It's been a weird week on the police blotter, to say the least. From New York
to Nevada and points in between, law enforcement agencies found themselves
responding to string of violent episodes perpetrated by former members of the
Pittsburgh Steelers football team. It started a week ago, when former offensive
guard Justin Strzelczyk was involved in an early morning hit-and-run near
Syracuse, New York. Strzelczyk fled the scene, setting off an hours-long pursuit
that finally ended when Strzelczyk jumped the Interstate median and drove the
wrong way on I-90 for several miles before plowing into an 18-wheeler carrying
Three days later, former Steeler draft pick Cole Ford is wanted by police in Las Vegas for a drive by shooting at the home of Seigried and Roye. I am not making this up.
So when Kordell Stewart is arrested the very next day in McCarron International Airport for smashing a row of slot machines, it doesn't take long for Las Vegas detectives to uncover what is described to the press as a "bizarre love quadrangle" involving Ford, Stewart, Siegried, and Roy.
An animal control officer takes aim as
But that doesn't explain Terry Bradshaw, who suddenly gets violent while taping a Fox Sports segment near the primate habitat at the San Diego Zoo. One cameraman is injured and another thrown into the primate habitat, before an alert animal control officer puts Bradshaw down with a tranquilizer dart.
High-speed car chases. Drive by shootings. Guys trying to charge into the
primate habitat at the San Diego Zoo. If it's not Steeler Week, I don't know my
And yes, football does get played in the darkest corner of Appalachia on Sunday afternoon. The Browns and Steelers square off in a critical Week 5 match up that will decide which city owns the lead in the AFC North conference race. As it turns out, the race quickly turns into a farce.
On the first series from scrimmage, the Steelers try to run Duce Staley right, left, and middle. The former Eagles running back loses four, six, and 13 yards, getting dumped three yards deep in his own end zone on the third down carry. Things get out of hand when Dennis Northcutt returns Chris Gardocki's free kick following the safety for a quick touchdown. The Browns offense has yet to take the field, and Pittsburgh is down 9-0.
Speaking of down, Ben Rothlisberger gets a quick education on the Steelers' next series, when he drops back looking for Hines Ward along the right sideline. Orhpeus Roye and Kenard Lang crash the inside of the pocket, forcing Rothlisberger outside where he runs smack into Chaun Thompson. Thompson goes right through Rothlisberger, popping off the quarterback's helmet and stripping the ball out of his hands on his way to another Browns TD.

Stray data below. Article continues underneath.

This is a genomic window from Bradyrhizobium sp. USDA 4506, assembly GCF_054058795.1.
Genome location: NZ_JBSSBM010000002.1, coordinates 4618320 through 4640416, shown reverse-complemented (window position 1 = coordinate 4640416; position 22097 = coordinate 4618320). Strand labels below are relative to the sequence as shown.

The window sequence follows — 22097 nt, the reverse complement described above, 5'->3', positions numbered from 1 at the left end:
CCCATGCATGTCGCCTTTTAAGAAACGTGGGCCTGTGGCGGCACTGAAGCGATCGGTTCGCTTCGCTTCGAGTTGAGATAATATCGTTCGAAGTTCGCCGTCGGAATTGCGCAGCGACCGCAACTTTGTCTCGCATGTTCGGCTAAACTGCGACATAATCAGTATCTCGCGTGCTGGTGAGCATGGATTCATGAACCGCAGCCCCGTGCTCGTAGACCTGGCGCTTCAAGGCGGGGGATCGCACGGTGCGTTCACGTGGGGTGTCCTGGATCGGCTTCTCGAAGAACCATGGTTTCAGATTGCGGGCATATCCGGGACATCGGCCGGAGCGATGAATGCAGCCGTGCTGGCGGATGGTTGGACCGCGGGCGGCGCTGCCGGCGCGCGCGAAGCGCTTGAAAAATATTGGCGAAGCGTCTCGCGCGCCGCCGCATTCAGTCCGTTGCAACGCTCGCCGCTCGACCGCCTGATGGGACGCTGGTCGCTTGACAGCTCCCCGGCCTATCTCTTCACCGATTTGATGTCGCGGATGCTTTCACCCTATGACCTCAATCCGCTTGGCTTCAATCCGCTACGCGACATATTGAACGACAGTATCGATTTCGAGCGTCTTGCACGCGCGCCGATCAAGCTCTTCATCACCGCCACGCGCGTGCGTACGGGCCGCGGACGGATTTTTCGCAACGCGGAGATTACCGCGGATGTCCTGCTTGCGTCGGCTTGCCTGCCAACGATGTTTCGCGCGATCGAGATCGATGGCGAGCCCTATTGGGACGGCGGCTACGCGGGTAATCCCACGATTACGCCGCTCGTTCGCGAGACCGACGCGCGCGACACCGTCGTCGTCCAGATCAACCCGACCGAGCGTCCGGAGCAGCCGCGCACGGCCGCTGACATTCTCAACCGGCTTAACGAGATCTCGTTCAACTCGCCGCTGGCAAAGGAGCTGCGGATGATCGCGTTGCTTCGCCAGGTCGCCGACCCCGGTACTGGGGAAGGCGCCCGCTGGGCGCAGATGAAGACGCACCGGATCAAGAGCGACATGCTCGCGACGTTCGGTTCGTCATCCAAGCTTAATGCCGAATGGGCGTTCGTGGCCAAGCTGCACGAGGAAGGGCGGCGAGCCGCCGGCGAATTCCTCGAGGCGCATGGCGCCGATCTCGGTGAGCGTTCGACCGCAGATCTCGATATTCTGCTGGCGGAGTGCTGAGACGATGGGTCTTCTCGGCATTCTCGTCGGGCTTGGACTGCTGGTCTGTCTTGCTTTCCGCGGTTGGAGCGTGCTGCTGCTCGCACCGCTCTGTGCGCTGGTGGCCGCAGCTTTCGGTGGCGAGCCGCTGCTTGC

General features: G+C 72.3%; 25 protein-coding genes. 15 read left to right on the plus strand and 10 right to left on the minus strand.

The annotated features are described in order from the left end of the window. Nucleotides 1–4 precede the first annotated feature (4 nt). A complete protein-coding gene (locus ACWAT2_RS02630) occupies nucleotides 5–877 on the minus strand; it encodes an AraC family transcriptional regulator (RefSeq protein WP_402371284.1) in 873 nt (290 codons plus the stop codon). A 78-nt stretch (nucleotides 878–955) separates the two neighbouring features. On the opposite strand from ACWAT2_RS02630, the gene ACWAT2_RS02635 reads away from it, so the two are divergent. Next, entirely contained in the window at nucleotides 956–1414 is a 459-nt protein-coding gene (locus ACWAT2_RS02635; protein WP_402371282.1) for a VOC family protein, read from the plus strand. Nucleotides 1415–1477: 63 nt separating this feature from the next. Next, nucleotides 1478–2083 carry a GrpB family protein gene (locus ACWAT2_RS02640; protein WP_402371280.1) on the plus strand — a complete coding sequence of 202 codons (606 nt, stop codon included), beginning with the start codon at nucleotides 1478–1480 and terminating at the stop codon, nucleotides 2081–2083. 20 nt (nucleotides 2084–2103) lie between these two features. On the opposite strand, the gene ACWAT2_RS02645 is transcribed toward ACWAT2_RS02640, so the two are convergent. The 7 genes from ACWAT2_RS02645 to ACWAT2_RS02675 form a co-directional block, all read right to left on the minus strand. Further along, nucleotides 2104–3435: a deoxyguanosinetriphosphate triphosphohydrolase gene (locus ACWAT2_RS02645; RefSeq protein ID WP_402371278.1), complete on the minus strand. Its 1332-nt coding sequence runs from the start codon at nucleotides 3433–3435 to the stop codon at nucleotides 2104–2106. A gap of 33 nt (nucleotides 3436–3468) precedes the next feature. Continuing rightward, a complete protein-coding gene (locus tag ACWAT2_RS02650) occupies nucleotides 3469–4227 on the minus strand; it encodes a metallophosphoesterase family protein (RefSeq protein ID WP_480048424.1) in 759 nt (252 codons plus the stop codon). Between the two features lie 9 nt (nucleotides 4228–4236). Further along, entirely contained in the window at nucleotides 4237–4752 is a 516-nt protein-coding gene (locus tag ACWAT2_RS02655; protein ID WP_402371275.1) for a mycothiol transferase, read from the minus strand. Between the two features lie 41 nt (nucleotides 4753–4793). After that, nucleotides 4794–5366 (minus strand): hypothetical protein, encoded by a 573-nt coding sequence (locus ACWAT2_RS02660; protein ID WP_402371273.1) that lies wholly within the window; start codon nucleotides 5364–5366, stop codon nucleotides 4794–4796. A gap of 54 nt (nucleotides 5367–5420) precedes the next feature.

Steelers Coach Bill Cowher slams his clipboard to the ground and screams at his offensive line. As the unit staggers to the sideline, network cameras get an unfortunate tight-shot of Cowher warming up a loogie to plant on Jeff Harting's face. The FCC would later fine CBS $600,000 for what it termed "unacceptable content."
NBC is forced to pay hefty fines after receiving complaints that this close
up shot of Cowher's face sent children and elderly viewers into convulsions.
Less than three minutes into the game and the crowd is out of hand. Someone in the upper deck releases several dozen chickens and turkeys, prompting a melee as stadium security and local police wade into the scene. Drunken fans start tossing the panicked fowl over the side, creating a brief episode when one turkey gets caught up in Cowher's headset and claws at the coach's face. "Turkeygate" would immediately join Bottlegate and the great New York Giants snowball assault as legendary moments in NFL fan participation.
Ahead by 155 points at the end of the first half, Browns Coach Butch Davis shelves the passing game entirely and benches Jeff Garcia in favor of William Green. Green, Suggs, and Terrelle Smith roll up nearly 600 yards rushing in the second half. The Browns defense gives up no scores and no first downs, despite having to fend off descending fowl every time they return to the bench.
By the middle of the fourth quarter, stadium personnel can no longer keep the field clear of turkeys, chickens, racoons, and other cherished household pets. When a rabid skunk bites the toe of the line judge and sprays Pittsburgh guard Alan Faneca in the face, the officiating crew has had enough. The game is called with four minutes left on the clock.
This game stinks.
The broadcast draws miserable ratings for CBS, but pays dividends for rival network Fox Broadcasting, which soon launches a new series called "When NFL Players Attack!" Terry Bradshaw earns rave reviews as the show's host.
And that's the way I see it. GMD